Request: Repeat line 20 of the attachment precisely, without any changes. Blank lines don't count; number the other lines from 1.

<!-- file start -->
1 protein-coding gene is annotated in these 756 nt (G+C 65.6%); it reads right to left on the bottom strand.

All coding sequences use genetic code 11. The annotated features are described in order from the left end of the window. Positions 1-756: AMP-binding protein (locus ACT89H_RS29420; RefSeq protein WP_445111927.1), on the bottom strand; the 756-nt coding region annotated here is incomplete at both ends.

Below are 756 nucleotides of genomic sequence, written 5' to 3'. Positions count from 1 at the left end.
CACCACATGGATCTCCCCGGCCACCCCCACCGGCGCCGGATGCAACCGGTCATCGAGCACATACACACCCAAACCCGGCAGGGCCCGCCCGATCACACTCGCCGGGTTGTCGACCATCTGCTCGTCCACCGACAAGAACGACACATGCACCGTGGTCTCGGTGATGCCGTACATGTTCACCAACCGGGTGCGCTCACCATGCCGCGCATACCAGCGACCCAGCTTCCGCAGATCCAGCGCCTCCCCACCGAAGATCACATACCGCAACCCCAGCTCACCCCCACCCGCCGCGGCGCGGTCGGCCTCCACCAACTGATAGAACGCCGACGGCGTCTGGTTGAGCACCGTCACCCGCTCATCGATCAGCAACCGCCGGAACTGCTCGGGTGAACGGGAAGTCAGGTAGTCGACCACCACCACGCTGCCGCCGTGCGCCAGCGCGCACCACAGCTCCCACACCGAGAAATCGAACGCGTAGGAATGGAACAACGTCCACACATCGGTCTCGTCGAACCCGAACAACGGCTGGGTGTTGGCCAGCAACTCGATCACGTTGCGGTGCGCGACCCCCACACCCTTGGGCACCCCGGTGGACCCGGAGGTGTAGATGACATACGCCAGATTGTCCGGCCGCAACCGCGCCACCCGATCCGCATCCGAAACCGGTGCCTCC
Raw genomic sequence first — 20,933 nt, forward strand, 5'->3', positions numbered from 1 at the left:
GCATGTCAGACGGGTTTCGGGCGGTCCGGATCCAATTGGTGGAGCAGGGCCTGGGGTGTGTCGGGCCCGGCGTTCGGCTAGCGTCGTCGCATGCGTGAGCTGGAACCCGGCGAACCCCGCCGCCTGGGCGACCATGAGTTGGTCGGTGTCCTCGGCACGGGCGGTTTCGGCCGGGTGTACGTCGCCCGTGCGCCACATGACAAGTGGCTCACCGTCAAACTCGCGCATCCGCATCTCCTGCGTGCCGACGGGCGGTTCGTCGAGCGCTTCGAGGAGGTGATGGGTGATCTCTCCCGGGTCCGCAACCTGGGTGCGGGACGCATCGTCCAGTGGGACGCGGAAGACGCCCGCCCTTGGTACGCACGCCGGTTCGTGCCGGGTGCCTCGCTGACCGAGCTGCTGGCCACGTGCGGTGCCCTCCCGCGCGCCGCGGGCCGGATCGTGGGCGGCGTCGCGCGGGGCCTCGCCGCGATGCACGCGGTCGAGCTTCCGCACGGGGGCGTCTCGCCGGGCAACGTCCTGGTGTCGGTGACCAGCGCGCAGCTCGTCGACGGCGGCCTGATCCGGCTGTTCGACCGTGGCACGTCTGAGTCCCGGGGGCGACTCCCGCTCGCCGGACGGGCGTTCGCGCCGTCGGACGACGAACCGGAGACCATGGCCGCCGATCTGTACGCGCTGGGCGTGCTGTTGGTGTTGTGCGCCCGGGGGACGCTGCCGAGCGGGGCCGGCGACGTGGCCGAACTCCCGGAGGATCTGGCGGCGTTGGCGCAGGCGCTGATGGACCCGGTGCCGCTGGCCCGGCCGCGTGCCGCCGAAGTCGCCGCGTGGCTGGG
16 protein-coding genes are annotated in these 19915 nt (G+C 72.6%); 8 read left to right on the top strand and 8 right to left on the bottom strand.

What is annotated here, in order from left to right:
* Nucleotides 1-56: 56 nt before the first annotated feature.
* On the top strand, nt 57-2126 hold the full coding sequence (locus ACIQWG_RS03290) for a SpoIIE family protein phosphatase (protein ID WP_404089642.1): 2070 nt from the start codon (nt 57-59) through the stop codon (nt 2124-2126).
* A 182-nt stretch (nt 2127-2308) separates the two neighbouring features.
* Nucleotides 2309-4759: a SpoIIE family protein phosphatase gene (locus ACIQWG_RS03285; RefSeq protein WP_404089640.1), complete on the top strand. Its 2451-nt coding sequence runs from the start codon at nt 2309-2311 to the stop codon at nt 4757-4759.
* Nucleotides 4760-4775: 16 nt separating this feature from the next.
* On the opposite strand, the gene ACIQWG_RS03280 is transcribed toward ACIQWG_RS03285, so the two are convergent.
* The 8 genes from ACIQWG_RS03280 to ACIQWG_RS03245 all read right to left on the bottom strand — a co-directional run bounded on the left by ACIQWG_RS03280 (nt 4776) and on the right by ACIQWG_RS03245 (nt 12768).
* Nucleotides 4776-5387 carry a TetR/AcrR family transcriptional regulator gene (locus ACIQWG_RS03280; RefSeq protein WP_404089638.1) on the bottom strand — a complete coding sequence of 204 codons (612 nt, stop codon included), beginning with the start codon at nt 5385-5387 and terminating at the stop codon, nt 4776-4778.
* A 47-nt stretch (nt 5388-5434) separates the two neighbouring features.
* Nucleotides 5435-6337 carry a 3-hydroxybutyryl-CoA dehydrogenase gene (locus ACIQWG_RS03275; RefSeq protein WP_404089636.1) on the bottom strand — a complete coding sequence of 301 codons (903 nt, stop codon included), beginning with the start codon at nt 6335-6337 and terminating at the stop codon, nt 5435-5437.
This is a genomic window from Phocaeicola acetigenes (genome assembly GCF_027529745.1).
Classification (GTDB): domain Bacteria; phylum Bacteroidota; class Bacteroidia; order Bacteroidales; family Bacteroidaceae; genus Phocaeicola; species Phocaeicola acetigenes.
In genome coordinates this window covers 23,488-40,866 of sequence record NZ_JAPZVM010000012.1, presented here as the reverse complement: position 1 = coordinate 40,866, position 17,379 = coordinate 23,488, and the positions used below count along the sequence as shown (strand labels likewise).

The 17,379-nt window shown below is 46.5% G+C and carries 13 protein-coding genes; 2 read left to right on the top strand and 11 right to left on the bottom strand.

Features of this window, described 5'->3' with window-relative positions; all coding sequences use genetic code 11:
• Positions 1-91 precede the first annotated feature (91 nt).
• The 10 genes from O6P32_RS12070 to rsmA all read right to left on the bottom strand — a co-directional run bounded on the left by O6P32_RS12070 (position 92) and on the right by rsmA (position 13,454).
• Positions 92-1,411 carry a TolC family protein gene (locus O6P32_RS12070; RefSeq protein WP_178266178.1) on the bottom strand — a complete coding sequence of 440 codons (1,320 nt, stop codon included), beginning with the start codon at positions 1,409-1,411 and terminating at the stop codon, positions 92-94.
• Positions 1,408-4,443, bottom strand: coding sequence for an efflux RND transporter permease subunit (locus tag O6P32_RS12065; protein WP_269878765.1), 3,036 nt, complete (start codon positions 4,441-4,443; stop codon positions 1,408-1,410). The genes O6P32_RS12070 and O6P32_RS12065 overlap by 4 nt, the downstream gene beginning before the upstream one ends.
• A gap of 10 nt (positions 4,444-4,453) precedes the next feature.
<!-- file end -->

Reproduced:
Classification (GTDB): domain Bacteria; phylum Bacteroidota; class Bacteroidia; order Bacteroidales; family Bacteroidaceae; genus Phocaeicola; species Phocaeicola acetigenes.